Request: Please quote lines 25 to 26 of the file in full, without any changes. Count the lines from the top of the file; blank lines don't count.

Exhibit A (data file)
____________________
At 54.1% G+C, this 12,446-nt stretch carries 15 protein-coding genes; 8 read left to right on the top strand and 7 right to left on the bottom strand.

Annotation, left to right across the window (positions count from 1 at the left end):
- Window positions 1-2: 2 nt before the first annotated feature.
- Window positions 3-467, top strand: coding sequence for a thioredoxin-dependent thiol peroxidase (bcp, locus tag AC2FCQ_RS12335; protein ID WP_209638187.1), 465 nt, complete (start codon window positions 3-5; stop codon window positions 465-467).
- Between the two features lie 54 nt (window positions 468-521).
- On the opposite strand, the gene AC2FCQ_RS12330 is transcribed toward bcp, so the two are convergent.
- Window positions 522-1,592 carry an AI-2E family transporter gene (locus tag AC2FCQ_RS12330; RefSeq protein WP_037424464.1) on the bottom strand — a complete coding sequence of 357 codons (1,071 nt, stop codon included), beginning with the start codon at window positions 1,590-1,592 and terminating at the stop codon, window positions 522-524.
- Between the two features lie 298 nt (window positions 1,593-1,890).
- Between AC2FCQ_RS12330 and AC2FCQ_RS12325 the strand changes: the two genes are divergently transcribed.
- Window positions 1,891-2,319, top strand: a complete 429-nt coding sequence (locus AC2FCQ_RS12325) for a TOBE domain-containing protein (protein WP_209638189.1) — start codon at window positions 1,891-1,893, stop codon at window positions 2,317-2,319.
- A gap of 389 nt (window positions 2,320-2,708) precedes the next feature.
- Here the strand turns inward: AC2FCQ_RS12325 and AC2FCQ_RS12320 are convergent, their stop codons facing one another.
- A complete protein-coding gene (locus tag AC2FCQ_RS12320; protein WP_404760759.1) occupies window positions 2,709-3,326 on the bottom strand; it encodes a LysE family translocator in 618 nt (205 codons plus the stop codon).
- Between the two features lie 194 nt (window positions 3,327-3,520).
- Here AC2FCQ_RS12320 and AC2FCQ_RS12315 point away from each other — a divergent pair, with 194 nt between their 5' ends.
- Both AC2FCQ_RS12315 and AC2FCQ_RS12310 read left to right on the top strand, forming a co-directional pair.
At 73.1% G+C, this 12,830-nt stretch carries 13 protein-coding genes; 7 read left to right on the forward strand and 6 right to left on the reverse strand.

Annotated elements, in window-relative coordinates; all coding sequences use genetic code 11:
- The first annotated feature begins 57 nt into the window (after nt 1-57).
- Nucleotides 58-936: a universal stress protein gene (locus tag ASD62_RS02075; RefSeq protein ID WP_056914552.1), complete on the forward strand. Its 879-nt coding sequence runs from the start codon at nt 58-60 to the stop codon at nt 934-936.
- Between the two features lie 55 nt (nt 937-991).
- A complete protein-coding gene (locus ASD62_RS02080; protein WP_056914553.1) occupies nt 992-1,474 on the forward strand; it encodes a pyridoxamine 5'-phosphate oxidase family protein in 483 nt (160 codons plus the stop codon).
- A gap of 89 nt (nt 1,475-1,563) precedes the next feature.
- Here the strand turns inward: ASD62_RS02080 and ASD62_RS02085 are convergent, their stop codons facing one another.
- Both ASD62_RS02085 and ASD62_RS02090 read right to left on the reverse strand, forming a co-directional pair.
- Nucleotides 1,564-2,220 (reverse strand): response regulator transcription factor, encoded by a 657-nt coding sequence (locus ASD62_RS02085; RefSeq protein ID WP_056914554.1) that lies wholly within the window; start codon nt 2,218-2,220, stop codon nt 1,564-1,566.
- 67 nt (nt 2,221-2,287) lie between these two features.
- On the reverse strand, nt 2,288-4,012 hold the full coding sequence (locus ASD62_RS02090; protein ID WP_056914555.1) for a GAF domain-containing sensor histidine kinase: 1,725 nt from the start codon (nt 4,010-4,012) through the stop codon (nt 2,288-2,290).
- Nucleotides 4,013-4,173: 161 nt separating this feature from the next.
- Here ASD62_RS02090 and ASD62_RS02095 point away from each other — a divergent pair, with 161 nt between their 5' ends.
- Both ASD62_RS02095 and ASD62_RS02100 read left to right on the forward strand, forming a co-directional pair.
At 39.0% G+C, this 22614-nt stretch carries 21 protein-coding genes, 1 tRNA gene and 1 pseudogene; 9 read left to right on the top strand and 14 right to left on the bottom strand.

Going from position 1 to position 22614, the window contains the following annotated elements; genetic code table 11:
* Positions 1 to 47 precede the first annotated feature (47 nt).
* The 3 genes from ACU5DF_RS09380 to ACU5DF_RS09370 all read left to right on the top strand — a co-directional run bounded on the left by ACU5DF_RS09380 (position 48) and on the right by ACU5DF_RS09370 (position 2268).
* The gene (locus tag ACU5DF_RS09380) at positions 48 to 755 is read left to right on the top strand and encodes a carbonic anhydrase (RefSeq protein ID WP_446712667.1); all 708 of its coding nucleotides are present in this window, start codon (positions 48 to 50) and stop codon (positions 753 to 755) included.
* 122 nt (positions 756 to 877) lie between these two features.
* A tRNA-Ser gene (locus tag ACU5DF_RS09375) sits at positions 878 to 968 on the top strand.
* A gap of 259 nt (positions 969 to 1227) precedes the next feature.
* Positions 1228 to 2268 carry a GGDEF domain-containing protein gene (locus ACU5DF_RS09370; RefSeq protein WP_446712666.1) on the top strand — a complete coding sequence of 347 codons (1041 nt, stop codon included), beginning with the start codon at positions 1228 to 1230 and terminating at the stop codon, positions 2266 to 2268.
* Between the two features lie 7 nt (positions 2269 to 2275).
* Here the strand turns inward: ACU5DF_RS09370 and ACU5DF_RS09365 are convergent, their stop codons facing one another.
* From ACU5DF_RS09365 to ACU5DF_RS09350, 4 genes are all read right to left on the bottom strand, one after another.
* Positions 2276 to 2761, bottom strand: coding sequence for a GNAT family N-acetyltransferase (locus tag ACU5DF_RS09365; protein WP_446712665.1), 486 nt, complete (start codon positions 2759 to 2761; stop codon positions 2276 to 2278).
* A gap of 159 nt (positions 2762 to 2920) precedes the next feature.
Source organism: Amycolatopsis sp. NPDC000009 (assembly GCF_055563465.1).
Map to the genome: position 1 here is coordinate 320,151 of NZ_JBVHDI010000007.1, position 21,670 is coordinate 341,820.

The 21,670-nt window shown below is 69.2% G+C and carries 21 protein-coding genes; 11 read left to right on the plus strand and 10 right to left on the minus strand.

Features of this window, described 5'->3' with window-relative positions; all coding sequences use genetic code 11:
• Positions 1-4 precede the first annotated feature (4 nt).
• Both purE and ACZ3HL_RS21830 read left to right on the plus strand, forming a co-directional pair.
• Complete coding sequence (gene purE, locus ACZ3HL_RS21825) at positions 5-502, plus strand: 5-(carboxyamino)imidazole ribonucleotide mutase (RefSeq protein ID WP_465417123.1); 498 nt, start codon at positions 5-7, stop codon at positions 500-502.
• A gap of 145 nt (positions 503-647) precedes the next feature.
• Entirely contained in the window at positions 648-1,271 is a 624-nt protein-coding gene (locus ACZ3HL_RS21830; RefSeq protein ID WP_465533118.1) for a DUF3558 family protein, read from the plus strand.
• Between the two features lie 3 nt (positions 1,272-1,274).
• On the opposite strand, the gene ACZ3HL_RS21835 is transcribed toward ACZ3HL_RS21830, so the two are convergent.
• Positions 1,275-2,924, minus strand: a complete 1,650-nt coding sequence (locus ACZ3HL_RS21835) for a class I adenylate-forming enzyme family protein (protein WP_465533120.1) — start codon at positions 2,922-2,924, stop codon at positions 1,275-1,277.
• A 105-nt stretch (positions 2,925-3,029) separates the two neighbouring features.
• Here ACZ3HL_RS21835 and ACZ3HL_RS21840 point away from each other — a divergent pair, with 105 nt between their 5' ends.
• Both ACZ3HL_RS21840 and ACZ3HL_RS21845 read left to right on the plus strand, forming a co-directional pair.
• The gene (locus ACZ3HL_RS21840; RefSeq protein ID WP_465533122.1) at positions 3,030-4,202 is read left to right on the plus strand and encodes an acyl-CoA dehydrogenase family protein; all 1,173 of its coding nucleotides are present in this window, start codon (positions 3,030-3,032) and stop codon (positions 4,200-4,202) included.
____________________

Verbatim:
- Both ASD62_RS02085 and ASD62_RS02090 read right to left on the reverse strand, forming a co-directional pair.
- Nucleotides 1,564-2,220 (reverse strand): response regulator transcription factor, encoded by a 657-nt coding sequence (locus ASD62_RS02085; RefSeq protein ID WP_056914554.1) that lies wholly within the window; start codon nt 2,218-2,220, stop codon nt 1,564-1,566.